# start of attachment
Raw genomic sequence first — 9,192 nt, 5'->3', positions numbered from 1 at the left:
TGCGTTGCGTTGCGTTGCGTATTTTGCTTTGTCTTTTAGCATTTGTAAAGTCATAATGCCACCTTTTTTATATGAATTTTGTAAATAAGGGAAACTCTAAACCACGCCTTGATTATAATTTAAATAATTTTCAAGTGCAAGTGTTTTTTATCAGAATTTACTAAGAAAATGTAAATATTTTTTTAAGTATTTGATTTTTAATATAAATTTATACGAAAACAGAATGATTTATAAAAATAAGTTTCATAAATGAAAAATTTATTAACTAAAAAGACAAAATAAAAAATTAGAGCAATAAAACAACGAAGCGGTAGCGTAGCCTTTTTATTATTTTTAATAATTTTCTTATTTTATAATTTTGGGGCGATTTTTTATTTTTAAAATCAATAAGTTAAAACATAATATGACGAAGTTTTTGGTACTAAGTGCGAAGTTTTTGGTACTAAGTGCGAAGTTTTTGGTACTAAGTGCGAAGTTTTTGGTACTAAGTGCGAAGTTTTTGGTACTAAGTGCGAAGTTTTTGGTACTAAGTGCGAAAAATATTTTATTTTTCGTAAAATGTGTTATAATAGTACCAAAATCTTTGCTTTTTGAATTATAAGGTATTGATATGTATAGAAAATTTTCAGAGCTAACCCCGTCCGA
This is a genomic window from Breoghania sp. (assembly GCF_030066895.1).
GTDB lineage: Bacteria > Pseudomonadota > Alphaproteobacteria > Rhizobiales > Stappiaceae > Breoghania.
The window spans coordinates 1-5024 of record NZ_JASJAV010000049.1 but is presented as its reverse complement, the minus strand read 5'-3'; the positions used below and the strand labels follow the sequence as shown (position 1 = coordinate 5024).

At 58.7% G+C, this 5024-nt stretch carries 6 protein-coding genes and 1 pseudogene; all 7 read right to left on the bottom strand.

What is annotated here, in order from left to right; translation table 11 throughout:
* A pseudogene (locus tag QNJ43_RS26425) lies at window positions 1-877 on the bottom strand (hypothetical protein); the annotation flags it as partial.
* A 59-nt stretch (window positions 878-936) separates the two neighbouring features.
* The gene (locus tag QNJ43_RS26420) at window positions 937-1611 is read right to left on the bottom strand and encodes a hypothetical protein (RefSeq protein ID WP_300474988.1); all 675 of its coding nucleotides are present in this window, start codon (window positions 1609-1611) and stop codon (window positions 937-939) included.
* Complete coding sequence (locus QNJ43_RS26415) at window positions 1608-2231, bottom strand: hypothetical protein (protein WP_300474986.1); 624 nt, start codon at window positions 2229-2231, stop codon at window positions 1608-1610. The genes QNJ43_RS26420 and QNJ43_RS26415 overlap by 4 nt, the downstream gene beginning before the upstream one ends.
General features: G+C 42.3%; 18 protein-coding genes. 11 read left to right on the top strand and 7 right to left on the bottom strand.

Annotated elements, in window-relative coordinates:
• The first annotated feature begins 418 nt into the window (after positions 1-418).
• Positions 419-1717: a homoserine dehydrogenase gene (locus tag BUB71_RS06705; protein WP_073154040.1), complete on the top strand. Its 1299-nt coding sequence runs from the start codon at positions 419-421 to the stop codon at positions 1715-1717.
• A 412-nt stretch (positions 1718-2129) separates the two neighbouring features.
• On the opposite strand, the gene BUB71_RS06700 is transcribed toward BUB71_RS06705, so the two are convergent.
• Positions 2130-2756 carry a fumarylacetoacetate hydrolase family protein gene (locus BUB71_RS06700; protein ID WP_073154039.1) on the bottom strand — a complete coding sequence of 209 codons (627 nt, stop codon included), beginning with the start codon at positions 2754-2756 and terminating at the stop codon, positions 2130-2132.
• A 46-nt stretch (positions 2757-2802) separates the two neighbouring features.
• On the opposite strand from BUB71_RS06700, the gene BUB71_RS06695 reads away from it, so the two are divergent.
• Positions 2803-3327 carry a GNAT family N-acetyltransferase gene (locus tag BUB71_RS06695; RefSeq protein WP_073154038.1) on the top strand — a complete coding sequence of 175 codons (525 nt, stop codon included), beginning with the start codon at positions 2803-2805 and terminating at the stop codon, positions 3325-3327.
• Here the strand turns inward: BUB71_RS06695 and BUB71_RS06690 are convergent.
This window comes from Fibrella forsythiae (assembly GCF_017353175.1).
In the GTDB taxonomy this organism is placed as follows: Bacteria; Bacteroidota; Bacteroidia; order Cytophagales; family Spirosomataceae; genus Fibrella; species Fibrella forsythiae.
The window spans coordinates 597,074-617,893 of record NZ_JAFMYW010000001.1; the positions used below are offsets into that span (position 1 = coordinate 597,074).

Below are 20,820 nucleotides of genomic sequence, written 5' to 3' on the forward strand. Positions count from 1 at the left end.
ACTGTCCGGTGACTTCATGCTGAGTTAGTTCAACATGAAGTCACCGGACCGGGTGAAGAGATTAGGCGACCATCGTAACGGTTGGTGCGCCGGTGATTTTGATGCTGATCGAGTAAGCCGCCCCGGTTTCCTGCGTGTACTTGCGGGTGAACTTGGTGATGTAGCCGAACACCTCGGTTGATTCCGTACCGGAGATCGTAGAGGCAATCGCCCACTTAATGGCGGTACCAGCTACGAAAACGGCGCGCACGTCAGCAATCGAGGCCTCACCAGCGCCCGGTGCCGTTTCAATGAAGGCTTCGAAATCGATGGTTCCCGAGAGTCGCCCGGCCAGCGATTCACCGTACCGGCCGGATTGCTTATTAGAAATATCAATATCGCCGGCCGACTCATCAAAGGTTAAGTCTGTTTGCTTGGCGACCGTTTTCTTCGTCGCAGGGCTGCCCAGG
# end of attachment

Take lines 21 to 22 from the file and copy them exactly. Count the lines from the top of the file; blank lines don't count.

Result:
• Positions 2803-3327 carry a GNAT family N-acetyltransferase gene (locus tag BUB71_RS06695; RefSeq protein WP_073154038.1) on the top strand — a complete coding sequence of 175 codons (525 nt, stop codon included), beginning with the start codon at positions 2803-2805 and terminating at the stop codon, positions 3325-3327.
• Here the strand turns inward: BUB71_RS06695 and BUB71_RS06690 are convergent.